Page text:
Hermiston residents trying to get home from the Tri-Cities had a harrowing experience Saturday after white-out conditions and a multi-vehicle pile-up stranded hundreds of drivers on Interstate 82.

Mackenzie Colgan left work at about 2:45 p.m. and didn’t get home until 11:30 p.m.

“Longest trip home from the Tri-Cities ever,” she said. “It was terrifying.”

Washington State Department of Transportation declared Interstate 82 closed about 2:30 p.m. but Colgan said there were no signs up to warn her when she got on the Interstate in Kennewick and started following a semitrailer crawling ts way through the snow storm. About 15 minutes, later the semi hit its brakes and she swerved into the shoulder to avoid it.

“Once we stopped we didn’t move again until 10 p.m.,” she said.

Colgan said one of her best friends, Destiny George, turned out to also be stranded less than half a mile ahead, so they stayed on the phone most of the time to keep each other company. Luckily, both of them had enough gas in their tanks to keep their cars idling and the heat on through the whole ordeal, but Colgan said she did get hungry.

“I was thinking, my dad is going to be mad at me because I didn’t have any food or water with me,” she said. “But I did have blankets and my snow boots and a heavy coat.”

She also said she learned her lesson about keeping snacks and water in the car, and about always checking to see if the roads are closed before setting out.

Oregon State Police Sgt. Seth Cooney said he was out that day with a rash of crashes on Interstate 84 west of Boardman and stopped into the Love’s Travel Stop in the town. Folks there inundated him with questions on how to get to where they wanted to go.

“The first thing I tell everybody is look up Trip Check,” he said, referring to www.tripcheck.com, which the Oregon Department of Transportation uses to provide information about road conditions and closures. “They really need to take a look at that, because ODOT is very good about keeping it up to date.”

For travelers without internet access, they can also dial 511 on their phones to listen to updates..

Cooney also suggested drivers plan for alternate routes. With I-82 shut down, he said, you could take Highway 730 east to Highway 12 to Pasco. He said road crews do a good job of keeping that route open.

“Those are the two biggest things — look at the road conditions and look for an alternate route,” he said.

Cooney added if you don’t have to travel in this weather, don’t.

Jaymie Hathaway, another Hermiston resident stranded Saturday, said she learned not to travel at all during a blizzard if it isn’t an emergency.

Hathaway had gone up to the Tri-Cities to purchase a van. Her father, Brad Hathaway, drove her up, and offered to drive the van on the way back because it would be less reliable in the snow than his SUV. They got on the road about 2 p.m.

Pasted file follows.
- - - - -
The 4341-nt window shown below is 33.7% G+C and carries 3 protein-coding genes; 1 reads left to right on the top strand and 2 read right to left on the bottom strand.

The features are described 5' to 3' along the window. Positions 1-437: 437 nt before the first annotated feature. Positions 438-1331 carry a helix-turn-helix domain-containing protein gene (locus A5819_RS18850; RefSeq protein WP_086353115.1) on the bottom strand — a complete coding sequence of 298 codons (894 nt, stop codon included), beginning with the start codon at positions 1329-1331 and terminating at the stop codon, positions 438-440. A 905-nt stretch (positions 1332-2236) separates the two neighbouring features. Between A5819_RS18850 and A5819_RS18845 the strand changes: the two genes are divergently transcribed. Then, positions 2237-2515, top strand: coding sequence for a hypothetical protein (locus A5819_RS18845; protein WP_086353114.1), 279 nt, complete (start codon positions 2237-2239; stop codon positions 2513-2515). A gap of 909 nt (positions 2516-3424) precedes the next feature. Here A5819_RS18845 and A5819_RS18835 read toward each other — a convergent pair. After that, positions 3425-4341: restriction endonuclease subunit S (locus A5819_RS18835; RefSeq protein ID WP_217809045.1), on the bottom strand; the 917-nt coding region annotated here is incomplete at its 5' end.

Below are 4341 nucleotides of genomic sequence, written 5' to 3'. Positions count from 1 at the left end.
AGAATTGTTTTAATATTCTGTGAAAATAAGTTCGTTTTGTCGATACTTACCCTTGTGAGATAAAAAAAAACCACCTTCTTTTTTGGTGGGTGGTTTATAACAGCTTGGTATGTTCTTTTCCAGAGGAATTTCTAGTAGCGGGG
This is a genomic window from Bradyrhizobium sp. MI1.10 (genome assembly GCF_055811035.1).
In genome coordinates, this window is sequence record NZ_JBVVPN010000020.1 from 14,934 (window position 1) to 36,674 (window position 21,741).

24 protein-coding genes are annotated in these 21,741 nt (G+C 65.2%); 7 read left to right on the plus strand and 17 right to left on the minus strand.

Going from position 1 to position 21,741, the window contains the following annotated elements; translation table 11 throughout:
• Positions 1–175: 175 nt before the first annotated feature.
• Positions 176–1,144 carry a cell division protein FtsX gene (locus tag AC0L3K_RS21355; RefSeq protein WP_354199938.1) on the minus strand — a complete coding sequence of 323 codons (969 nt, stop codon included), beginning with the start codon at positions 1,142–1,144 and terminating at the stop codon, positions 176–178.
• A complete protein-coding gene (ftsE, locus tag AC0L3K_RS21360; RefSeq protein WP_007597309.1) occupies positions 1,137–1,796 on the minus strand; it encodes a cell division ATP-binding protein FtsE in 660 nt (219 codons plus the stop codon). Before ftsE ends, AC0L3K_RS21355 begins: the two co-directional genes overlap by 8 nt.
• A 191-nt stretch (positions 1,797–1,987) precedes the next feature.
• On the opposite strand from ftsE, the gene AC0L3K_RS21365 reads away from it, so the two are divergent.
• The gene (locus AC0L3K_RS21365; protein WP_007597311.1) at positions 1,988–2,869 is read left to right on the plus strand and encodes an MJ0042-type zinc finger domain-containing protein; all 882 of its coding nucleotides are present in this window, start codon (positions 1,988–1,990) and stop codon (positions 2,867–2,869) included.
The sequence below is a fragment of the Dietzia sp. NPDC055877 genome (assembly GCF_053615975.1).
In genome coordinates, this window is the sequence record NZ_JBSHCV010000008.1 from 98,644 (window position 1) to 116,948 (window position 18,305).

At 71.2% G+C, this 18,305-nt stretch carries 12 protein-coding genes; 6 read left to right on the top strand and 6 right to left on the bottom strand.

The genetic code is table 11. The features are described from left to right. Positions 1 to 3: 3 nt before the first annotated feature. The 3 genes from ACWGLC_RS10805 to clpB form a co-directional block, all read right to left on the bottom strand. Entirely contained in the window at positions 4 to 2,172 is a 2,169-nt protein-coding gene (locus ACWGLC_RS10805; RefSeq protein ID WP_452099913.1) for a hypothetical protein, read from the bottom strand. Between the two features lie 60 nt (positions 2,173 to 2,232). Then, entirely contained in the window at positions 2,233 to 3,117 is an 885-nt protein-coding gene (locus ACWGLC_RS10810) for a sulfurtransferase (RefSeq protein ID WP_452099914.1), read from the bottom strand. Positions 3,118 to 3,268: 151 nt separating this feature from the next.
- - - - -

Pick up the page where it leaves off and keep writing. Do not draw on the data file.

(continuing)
Hathaway said they had made it just past Coffin Road when people started hitting their brakes. After she stopped, she said, two pick-up trucks slid around her and her dad managed to stop sliding just feet behind her.

“I was just waiting for the impact,” she said. “I was so scared.”

The van didn’t have much gas in it, Hathaway said, so her dad turned it off and got in the SUV with her as they watched that gas gauge creep farther below a quarter tank.

About 8:30 p.m. a group of cars in front of them were given the OK to start moving, and everyone cleared off their windshields and re-started their cars. Hathaway said she was at the head of the line for the second batch of cars that was let through.

“So many times I couldn’t see anything,” she said. “It was just pure white. I just kept going straight and hoping I was on the road.”

She stopped at a gas station as soon as she hit Umatilla, and said she would encourage everyone to fill up their tank any time they’re heading out in bad weather.

While all the stranded travelers were off the interstate before midnight, the road did not open again until Sunday afternoon.

The National Weather Service issued a winter storm warning Monday for a swath from outside Fossil to Pendleton and covering the rest of northeast Oregon. That warning means “severe winter weather conditions will make travel very hazardous or impossible.”

Forecaster Rob Brooks with the federal agency said back-to-back winter storms are covering the region, with one heading north toward the Tri-Cities. That could provide a break in snowfall Thursday, but the next weather system moves in Friday with more snow.

“This could possibly last all the way up to (the next) Wednesday,” he said.

That would be Feb. 20, more than a week away.

Some area school districts shut down Monday and Tuesday. Hermiston School District had school on Monday, but canceled school on Tuesday.

School district administrators are each in charge of making the decision for their own school district about whether to cancel or delay school. Hermiston School District makes the decision after consulting with bus drivers from their contractor Mid-Columbia Bus Company, which sends buses out late at night or early in the morning to test the roads and report back to the district about conditions.

David Marshall, HSD human resources director, told the Hermiston city council Monday that while a snow day can be a fun day for some families, the district is also aware that they have many parents in the district who have to sacrifice a day of pay to care for their children or scramble to make other arrangements on snow days.

News Editor

Hermiston Herald news editor and reporter covering city government and economic development in Hermiston, Umatilla, Stanfield and Echo.

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